One of the main reasons I come to the Tetons now is to watch and photograph the moose. This time of year they are in wonderful coat, all shiny and sleek and the bulls are on the lookout for cows. The day after I got settled in at the campground I drove along the river to see what I could find. Lo and behold, there was a bull hanging around a cow with twin calves of this year. I think it was wishful thinking on his part but great to see them all. They graze on the willow shrubs that grow along the river stripping the leaves off the thin branches. Haven’t seen the cow with twins since but it’s good to know she’s out there.
One day I took a drive along a narrow winding road that goes from Moose (yes, it even has a post office!) to Wilson. This handsome elk bull was just coming out of the trees into a large field. When he spotted the stopped cars he kept moving away from us at a dignified pace so I was able to get an image. Butt shots aren’t my favorites but in this case it was this or nothing.
Recently the moose have been coming into the campground early in the morning. I managed to get over to where there was a bull (he’s named Custer) and a cow. This is the same bull I saw at the river earlier. They were both laid down when I got there, he stayed down for 2 hours, got up and moved 10′ and laid down again. They were not particularly close to each other but when the cow got up (after a 4 hour rest) he did too. His efforts to get close to her were wasted so he headed the other way to do “bull moose things” like rubbing his antlers on shrubs or tree trunks, making a wallow. As he did this he swung right coming very close to where I was and thwarting the majority of photographers who anticipated a different direction for him. This gave me some great images as I hid behind 2 trees. I did move back after getting about all I could safely. My 4 hour wait was well rewarded I think.
This morning I was up and out but just missed the real action. Wysockie, a mature bull who seems to be dominant here had arrived. I’ve heard he knocked Custer to the ground. Custer headed away and I followed, thinking Wysockie and the cows would head the same way. Unfortunately my guess was wrong but I was able to get a nice image of Wysockie before he headed to the river with 2 cows.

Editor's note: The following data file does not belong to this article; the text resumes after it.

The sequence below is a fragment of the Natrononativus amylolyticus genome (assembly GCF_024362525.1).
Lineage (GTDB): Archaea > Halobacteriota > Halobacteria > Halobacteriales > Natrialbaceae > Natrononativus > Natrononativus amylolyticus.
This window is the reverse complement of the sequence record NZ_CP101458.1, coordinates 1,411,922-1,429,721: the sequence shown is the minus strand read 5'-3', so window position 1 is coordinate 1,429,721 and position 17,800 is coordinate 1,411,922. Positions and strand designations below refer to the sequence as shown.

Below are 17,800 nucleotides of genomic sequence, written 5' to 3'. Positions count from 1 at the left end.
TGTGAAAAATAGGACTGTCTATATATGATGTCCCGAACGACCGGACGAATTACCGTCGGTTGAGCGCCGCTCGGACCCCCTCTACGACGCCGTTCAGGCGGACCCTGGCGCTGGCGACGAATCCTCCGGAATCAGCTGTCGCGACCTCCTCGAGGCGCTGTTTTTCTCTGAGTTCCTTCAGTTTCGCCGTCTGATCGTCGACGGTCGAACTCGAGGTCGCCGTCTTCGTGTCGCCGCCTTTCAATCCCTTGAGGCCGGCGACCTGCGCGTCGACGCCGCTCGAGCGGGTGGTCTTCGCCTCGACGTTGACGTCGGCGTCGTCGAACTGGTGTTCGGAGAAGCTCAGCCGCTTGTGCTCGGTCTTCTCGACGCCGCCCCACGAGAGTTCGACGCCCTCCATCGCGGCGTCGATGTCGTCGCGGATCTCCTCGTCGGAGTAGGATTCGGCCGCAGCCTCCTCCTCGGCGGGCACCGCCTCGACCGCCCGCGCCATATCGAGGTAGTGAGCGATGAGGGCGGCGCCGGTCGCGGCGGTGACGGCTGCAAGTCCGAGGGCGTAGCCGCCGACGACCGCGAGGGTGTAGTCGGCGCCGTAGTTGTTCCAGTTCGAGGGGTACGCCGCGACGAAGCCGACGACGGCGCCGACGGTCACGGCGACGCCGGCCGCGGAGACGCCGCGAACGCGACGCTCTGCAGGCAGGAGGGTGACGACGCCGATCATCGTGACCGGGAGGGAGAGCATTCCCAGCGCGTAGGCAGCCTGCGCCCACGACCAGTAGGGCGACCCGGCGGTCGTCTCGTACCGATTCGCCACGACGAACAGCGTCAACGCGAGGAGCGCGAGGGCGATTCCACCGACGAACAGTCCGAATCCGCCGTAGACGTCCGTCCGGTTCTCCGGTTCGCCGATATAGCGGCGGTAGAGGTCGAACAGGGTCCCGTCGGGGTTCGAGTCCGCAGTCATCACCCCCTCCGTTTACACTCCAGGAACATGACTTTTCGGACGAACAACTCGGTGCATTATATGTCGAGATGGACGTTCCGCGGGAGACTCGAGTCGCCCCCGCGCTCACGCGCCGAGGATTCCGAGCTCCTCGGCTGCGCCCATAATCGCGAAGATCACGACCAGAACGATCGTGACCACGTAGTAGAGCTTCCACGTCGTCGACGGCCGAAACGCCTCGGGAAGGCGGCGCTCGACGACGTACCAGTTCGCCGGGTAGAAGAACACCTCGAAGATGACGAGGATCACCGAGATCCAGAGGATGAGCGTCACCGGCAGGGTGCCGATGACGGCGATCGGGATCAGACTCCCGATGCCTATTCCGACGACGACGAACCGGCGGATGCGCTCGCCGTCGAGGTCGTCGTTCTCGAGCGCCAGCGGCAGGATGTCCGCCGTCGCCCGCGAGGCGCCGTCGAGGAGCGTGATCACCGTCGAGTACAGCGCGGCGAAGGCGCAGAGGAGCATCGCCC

This afternoon I took another drive just a short way out on the Moose-Wilsoon Rd. On the way back I was stopped by rangers who were holding up traffic…… I got to see 3 bear cubs cross the road and got a few photos through the windshield. Not the best but better than nothing. The sow had already crossed. From the coloring and head shape I think these are grizzly cubs.
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My last 5 nights in Denali NP were spent at Teklanika cg, 29 miles into the park. Once at the campground you are not permitted to drive around until you leave. In order to travel I purchased a pass, called a TEK pass, that enabled me to hop on any shuttle and go as far as the Eielson Visitor Center which is a 6 hour round trip. That was as long as I wanted to be away from the dogs and provided many photography opportunities. The bus drivers would stop for wildlife viewing whenever possible so it worked out very nicely.
I got to see many grizzly bears, some were simply too far away that while I took photos I won’t upload them. Others are closer to the road and were great subjects.